Saturday, January 3, 2009
No way seriously
I went to see the Degas exhibition the other day while on hols in Canberra.
I'm quite partial to a spot of Degas, all those ballerinas and horses and tall-hatted gentlemen. Quite noice, really, and when I win lotto I might even buy one, or else pay a top-rate burglar to steal one for me.
What I'm not so partial to is the unexpected and unwanted advent of the anti-sketch police at the exhibition.
Along with the usual 'don't take photos/don't touch the exhibits/don't throw jaffas at the guards' warnings there was a direction not to sketch.
But why, you might ask? What harm can a few arty, sketchy types fiddling around with a few pencils and some delightful egg-coloured 180g paper come to?
Perhaps they might leap up in a fit of sketching passion and stab their pens or pencils into the painting they're sketching, you know, because when people love a painting very much they like to attack it virgorously with sharp, pointy objects?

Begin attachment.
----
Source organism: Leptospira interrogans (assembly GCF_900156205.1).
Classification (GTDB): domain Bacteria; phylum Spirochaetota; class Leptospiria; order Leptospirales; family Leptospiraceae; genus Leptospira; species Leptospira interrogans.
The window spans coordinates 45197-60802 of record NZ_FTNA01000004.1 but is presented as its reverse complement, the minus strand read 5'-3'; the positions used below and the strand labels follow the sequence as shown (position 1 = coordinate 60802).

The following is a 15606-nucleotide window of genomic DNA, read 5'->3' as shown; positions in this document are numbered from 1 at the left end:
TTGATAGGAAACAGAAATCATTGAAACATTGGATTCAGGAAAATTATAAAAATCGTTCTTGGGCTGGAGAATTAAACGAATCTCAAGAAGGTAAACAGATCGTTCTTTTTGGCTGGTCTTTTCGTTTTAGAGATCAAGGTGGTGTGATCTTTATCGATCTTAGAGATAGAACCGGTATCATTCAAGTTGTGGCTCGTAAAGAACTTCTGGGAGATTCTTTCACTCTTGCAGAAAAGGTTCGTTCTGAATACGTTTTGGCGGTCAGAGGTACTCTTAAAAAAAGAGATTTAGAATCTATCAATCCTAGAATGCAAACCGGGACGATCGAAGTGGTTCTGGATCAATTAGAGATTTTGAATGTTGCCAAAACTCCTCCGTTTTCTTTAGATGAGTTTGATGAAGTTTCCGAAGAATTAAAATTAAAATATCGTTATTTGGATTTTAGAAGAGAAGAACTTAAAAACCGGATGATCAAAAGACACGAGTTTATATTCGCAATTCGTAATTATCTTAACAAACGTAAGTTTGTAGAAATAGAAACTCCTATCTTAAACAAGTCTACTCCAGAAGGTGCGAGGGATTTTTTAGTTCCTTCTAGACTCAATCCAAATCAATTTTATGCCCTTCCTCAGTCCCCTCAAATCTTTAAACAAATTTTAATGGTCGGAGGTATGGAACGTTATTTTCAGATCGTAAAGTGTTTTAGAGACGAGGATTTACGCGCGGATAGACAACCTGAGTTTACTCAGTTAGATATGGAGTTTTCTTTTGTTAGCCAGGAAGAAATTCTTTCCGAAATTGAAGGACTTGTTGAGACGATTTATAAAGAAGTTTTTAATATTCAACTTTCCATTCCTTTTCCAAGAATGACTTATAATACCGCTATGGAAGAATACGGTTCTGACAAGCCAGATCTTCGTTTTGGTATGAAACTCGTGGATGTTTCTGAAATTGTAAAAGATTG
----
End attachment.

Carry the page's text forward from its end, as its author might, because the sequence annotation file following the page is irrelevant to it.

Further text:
Surprisingly no. Sketching is banned at the exhibition because of the "internet". That's right, as explained to our ruffian, art-loving party, if we were allowed to sketch the paintings we might scan them and sell them on the internet... passing them off as the the real thing and thus fraudulently making a fortune!
Two things: firstly, that's insane; and secondly, does anyone else think there's something fishy about the no-sketching rule when read in light of the first line of the exhibition's explanatory text: "In the early part in his career, DEGAS MADE CAREFUL COPIES OF THE WORK OF THE MASTERS."
So denied the possibility of sketching in front of the painting, I've had a go at one from memory. I think you'll agree the similarity is striking; the only thing left to figure out is what to set my reserve price at. Do I hear $3 million?